`Three vital days lost' in search for missing Briton

THREE vital days went by before a proper search was mounted for Andrew Lees, the leading environmental campaigner mysteriously missing in a Madagascar rainforest. And it was only on Friday that a full operation was put into effect.

Neither Friends of the Earth, for which Mr Lees was campaigns director, nor the British embassy in Madagascar was told of his disappearance until Tuesday morning, more than 60 hours after he vanished.

Yesterday, 150 men with a helicopter and a tracker dog and two handlers were finally combing the 2,400-acre patch of forest near Fort Dauphin on the south coast of the island where Mr Lees was last seen on the late afternoon of New Year's Eve.

QIT Madagascar Minerals, a a joint venture between Rio Tinto Zinc and the Madagascar government, whose operations Mr Lees was investigating while on holiday in the area, has put its own staff and vehicles at the disposal of the search, which has been joined by his girlfriend, Dr Christine Orengo. But by nightfall there was still no sign of him.

Dr Orengo's sister, Yvonne, said yesterday: "It was not really until Tuesday afternoon that people began to be mobilised into the area."And Charles Secrett, executive director of Friends of the Earth, said: "The search proper, with the right equipment, only began on Tuesday."

Another Friends of the Earth source said: "The really precious days were lost".

Mr Lees flew to Madagascar on 14 December and joined Paul Hellyer, a photographer who had been there for a week, on holiday. They investigated plans by the firm to mine titanium ore from what FoE says is a particularly valuable and vulnerable stretch of forest.

They were due to leave last Sunday, but late on the Saturday afternoon Mr Lees revisited a patch of forest to do some more filming. Mr Hellyer, who last saw him "in very high spirits" at luchtime, said yesterday: "The day before, he had visited the area and found some chameleons and was very excited about them. He may have gone back to see if he could find them again."

He said that the campaigner had asked an Australian named David Shannon, who was staying in the same hotel, to accompany him but he had declined. He had set off in a four-wheel-drive with his local driver on the 15-mile, 90-minute journey. At about 4.30 pm, he went into the forest saying that he would return in half an hour. The driver waited five hours, then returned to town and raised the alarm.

A small-scale local search began next day, but Friends of the Earth say the local police did not have the four-wheel-drive vehicles essential for penetrating into the forest and confined most of their activities to questioning communities surrounding theforest. A few people went into the forest on foot, but the search was very limited.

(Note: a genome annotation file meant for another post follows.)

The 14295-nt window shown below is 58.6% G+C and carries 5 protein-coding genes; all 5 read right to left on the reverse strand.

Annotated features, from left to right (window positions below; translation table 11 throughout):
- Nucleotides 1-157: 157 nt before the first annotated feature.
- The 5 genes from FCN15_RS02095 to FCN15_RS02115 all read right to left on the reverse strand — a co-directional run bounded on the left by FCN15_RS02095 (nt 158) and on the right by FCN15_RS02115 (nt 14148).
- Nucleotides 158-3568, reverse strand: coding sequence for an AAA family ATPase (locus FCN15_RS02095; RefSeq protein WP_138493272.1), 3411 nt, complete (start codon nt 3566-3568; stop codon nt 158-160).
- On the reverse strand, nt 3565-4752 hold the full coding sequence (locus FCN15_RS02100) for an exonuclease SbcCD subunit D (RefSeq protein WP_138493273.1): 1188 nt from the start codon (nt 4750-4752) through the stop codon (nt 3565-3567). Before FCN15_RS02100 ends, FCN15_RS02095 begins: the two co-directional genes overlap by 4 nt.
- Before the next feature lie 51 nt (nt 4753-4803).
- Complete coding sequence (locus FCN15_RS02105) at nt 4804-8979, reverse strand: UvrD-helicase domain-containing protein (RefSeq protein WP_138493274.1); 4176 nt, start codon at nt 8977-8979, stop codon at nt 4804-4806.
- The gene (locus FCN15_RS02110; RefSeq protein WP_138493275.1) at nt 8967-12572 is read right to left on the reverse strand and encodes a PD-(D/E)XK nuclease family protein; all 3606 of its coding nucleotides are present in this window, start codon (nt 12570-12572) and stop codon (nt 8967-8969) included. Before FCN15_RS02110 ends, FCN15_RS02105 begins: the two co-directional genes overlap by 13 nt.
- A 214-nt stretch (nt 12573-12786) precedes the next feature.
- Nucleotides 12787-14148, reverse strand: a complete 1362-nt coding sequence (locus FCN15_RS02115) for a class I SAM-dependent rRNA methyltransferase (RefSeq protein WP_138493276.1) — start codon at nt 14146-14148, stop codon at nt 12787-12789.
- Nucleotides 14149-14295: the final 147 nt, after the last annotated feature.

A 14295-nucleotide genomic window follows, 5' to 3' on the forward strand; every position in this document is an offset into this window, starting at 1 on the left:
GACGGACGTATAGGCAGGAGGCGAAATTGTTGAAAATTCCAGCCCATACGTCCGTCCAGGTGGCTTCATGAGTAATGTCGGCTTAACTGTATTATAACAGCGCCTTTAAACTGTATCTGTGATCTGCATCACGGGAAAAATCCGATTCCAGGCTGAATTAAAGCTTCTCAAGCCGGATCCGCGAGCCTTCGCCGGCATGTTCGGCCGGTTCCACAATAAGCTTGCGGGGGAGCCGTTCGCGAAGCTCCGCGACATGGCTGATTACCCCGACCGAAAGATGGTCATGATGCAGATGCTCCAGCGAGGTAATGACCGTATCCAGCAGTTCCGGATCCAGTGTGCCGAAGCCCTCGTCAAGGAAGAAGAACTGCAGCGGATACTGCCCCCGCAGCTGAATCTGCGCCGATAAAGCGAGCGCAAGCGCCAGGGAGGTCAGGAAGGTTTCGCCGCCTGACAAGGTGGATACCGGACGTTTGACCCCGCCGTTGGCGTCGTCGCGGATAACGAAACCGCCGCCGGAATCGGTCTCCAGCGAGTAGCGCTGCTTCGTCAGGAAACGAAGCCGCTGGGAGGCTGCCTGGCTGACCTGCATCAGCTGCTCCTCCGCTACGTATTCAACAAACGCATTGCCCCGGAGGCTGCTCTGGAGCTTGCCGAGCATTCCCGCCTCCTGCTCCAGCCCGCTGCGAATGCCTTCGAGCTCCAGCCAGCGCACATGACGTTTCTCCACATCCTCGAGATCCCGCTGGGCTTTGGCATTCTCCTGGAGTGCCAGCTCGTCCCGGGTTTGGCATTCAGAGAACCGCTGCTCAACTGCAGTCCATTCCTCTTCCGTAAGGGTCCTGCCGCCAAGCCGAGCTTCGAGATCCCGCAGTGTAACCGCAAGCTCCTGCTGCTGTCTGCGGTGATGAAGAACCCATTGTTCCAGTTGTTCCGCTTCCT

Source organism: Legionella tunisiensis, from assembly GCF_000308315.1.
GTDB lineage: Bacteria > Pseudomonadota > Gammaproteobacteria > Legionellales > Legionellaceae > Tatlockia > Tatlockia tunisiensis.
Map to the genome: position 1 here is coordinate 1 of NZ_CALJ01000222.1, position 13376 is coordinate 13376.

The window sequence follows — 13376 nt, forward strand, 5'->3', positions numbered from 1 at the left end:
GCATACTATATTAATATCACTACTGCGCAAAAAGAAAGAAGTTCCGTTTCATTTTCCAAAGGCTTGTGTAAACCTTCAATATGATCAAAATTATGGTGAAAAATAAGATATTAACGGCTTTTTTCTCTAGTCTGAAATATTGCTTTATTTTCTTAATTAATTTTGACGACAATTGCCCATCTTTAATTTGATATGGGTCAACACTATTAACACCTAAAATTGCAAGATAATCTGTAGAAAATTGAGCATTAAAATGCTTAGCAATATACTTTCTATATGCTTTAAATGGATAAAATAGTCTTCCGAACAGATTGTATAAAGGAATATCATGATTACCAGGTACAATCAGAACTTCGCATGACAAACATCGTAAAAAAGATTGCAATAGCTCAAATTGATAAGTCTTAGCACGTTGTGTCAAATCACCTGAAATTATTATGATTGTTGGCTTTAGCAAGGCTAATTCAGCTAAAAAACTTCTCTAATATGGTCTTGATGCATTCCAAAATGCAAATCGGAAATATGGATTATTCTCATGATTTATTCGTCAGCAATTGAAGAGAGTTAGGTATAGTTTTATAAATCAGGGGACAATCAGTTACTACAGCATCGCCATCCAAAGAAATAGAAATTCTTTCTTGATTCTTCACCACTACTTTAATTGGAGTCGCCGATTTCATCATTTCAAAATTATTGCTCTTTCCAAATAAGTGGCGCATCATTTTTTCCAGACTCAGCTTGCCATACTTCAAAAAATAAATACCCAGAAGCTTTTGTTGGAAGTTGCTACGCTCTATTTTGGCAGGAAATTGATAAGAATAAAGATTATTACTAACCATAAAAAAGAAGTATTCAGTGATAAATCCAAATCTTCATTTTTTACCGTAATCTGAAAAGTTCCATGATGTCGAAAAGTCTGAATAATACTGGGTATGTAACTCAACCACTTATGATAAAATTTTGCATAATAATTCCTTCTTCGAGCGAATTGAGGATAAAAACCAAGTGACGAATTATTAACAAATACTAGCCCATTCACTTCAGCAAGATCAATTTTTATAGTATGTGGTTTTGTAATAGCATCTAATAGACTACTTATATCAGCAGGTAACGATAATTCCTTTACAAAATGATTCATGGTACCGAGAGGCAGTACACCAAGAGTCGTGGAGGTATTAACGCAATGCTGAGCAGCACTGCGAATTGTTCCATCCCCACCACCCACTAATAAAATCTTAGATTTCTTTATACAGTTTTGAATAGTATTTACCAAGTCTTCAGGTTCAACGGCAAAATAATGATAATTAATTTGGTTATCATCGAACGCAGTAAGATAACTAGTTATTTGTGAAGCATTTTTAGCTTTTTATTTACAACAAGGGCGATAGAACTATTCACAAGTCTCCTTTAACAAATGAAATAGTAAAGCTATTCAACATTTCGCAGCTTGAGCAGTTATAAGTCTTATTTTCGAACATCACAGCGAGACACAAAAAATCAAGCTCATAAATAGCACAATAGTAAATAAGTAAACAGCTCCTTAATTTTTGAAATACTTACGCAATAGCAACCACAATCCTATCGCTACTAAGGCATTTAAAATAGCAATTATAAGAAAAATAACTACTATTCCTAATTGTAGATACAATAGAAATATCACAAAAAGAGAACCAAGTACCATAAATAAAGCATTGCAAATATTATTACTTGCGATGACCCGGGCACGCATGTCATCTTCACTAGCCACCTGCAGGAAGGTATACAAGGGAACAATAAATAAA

Mr Hellyer said he and Mr Shannon alerted the police but decided they could do nothing more locally and that it was more important to alert the outside world. Mr Hellyer flew home to Britain; Mr Shannon tried to contact the ambassador.

But both the British embassy and Friends of the Earth were closed for the New Year's holiday and did not open until Tuesday. Mr Hellyer contacted Mr Lees's girlfriend after his arrival on Monday night and she rang the Foreign Office.

Lady Chalker, the Overseas Aid minister, and Peter Smith, the ambassador, both then intervened with the Madagascar government and the search was stepped up.

But the hunt has only deepened the mystery. The forest, a narrow coastal strip less than a mile wide, is hard to get lost in: locals say that all you have to do is to turn your back on the mountains clearly visible inland and walk to the beach.

Friends of the Earth says there are no dangerous predators, poisonous snakes or ravines there. At first they thought Mr Lees might have slipped in the dense undergrowth, broken a leg and be waiting for rescue, but as the days pass without sign of him that seems less likely.

His friends and colleagues are now pinning their hopes on reports that he had diarrhoea on the afternoon before his disappearance, and say he may have become ill and is being looked after by local people. But even the offer of a reward, substantial in local terms, has so far failed to find any trace of him.

Yvonne Orengo remains optimistic that he will be found alive, but as the days go by Friends of the Earth is becoming gloomy.

Some are beginning to question whether Mr Lees ever went into the forest - a question that use of the tracker dog may be able to answer - and wondering whether the campaigner fell foul of someone locally and has been murdered.

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